Even though I completed the project at hand, I am trying to find a more definitive fix for this problem. Playing with a test contour, the error I am getting is
ESS: Arc Okay (THC ON) WENT OUT! Activating feed hold now.
After more experimentation, I found that reducing settings to 30A and 60V (from the 40A and 78V respectively recommended in the manual) works just great. In the future I will experiment with test cuts to define the lowest power that cuts the material reliably. Turning off THC is not the way to go as thin sheet is often warped.
Worked some crazy hours yesterday and didn’t have time to sit down and write a coherent response at the end of the day yesterday.
Looking at it now, I observe where our disconnect on the amperage setting comes from. I was talking about Stainless Steel and when I looked at the photo, I miss-took that to be stainless, and of course you were talking mild steel. With that realization, we are in good agreement.
The data that you captured here is super useful to a lot of people, so I quite appreciate that you have taken the time to share the results of the experimentation, thank you.
It does make me wonder about having to run with settings different than those recommended in the Hypertherm reference manual. Of course those are recommendations that one is to use a a guideline, however Hypertherm puts a lot of testing in to make sure those starting point values are pretty accurate for the common use case. In the back of my mind, I have the nagging question. The Hypertherm power head puts out an arc-okay signal. The value carried by that signal comes back to the AVID box, gets inserted into Ethernet via the ESS, makes its way back to Mach-4, through the windows OS and Ethernet IRQs, etc, to tell it good to go, either dwell now (for thicker materials) or start moving now! (Depending on the next lines of G-Code. Basically the signal is a “ready to move on to the next line of G-Code” indicator. As we go to thinner and thinner steel, the amount of time to receive that signal decreases substantially. The quandary in the back of my mind is whether the delays incurred with ESS and OS (that may be dealing with other Ethernet traffic depending on what else is connected on that port) and Mach-4’s response time, all closing that loop is above the minimum amount of time required.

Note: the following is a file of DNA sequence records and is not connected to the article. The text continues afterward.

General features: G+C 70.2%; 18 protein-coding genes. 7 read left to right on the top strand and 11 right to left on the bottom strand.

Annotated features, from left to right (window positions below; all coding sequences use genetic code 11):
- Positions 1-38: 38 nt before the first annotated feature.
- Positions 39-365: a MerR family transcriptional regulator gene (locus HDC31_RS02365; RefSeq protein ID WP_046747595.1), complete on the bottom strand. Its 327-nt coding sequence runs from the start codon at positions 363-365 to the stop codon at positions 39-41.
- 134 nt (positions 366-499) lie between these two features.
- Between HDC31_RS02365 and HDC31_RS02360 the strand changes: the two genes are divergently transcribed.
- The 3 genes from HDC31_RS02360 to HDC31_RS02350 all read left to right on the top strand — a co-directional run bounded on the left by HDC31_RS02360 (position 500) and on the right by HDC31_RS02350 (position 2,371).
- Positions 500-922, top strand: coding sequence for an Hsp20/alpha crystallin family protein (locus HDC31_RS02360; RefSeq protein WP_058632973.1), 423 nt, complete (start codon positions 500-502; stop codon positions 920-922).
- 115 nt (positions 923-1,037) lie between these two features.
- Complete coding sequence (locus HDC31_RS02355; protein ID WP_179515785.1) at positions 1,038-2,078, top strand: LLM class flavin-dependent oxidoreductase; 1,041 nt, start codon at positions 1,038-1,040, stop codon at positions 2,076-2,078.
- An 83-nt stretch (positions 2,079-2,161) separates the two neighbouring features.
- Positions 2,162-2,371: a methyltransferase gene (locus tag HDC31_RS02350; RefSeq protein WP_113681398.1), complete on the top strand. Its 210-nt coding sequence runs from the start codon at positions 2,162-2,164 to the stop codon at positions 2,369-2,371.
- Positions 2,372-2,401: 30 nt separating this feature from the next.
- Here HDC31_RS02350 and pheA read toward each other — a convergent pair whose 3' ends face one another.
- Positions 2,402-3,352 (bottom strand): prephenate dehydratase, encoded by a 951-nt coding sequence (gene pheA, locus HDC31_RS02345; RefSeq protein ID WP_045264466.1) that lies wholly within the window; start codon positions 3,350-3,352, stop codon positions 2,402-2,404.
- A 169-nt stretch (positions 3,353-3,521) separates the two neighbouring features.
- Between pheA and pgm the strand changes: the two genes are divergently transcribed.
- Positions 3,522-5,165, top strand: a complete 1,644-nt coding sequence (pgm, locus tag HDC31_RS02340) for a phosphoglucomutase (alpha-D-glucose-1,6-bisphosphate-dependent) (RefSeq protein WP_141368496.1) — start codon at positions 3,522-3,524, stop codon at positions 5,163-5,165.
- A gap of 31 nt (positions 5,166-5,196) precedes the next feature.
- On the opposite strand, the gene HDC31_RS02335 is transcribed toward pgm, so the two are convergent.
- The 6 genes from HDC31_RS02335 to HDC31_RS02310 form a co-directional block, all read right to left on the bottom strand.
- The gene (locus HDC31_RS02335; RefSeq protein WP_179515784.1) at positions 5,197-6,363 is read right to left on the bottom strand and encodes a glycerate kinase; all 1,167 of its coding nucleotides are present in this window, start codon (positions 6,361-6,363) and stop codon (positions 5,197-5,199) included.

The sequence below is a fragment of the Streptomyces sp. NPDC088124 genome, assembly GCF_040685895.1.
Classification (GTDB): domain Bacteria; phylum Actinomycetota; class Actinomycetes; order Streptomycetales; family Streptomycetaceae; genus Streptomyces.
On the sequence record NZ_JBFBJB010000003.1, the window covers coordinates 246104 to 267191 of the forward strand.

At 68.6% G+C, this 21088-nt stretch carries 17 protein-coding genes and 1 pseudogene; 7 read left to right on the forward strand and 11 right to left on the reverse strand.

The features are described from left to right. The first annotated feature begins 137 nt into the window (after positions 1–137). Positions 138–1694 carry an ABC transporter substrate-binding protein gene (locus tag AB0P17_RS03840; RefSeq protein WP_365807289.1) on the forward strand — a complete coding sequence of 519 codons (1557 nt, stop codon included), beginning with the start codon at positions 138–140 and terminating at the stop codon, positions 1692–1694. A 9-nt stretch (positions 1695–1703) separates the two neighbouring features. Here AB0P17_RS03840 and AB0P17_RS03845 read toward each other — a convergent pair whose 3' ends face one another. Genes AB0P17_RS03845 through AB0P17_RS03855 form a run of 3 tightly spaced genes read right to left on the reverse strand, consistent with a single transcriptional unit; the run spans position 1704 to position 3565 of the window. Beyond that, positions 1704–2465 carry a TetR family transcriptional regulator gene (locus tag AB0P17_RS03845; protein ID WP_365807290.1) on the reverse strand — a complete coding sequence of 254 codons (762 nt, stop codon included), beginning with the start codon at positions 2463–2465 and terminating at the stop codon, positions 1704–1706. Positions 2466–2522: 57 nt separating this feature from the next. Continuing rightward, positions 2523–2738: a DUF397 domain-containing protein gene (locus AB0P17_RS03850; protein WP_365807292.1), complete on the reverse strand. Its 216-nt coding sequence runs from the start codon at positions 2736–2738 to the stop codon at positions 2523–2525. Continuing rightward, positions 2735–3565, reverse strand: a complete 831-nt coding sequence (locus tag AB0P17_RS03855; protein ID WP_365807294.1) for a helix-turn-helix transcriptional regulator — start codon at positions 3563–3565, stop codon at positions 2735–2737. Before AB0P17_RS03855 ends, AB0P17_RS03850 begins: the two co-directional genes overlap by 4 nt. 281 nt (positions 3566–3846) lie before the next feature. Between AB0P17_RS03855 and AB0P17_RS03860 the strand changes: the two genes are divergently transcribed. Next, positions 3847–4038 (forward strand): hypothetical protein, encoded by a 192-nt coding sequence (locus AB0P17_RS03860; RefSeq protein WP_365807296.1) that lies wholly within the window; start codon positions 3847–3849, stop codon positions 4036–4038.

I’m completely speculating, in the paragraph above, sort of thining out loud, but that adds credence to the idea that turning the current down below that recommended by hypertherm is working here. Just taking longer to errode all that material so the arc still has something to conduct to while the message gets back to Mach-4 and the machine starts moving…
I experimented some more, and noticed my system got out of sync from different updates. So I tried to bring all the software versions into sync.
One of the problems I had was that Avid introduced a new parameter in their toolset, named AD1 Delay After Arc OK time and mine (a previous gen Avid download) did not update and instead the new value was created but was set to 0.8s for all tools, regardless of material thickness, metal type, or cutting tool/nozzle. When I downloaded the fresh toolset from Avid, this AD1 delay got populated with different values as intended. So if anyone is running into trouble with their setup it is worth checking this parameter.
As for thin material, I experimented with cutting 24Ga non-perforated sheet with factory settings and it did work OK. It is only with mesh-like material that one has to reduce the energy or add a sacrificial starting scrap.
And to your point about times to receive Arc OK signal getting shorter with thinner material, that might have contributed to my problem: I run VNC on the Intel NUC PC that operates Mach4 so I can remote from my Mac, and wonder if VNC might have stolen enough cycles to mess up the ESS. So I close VNC when cutting.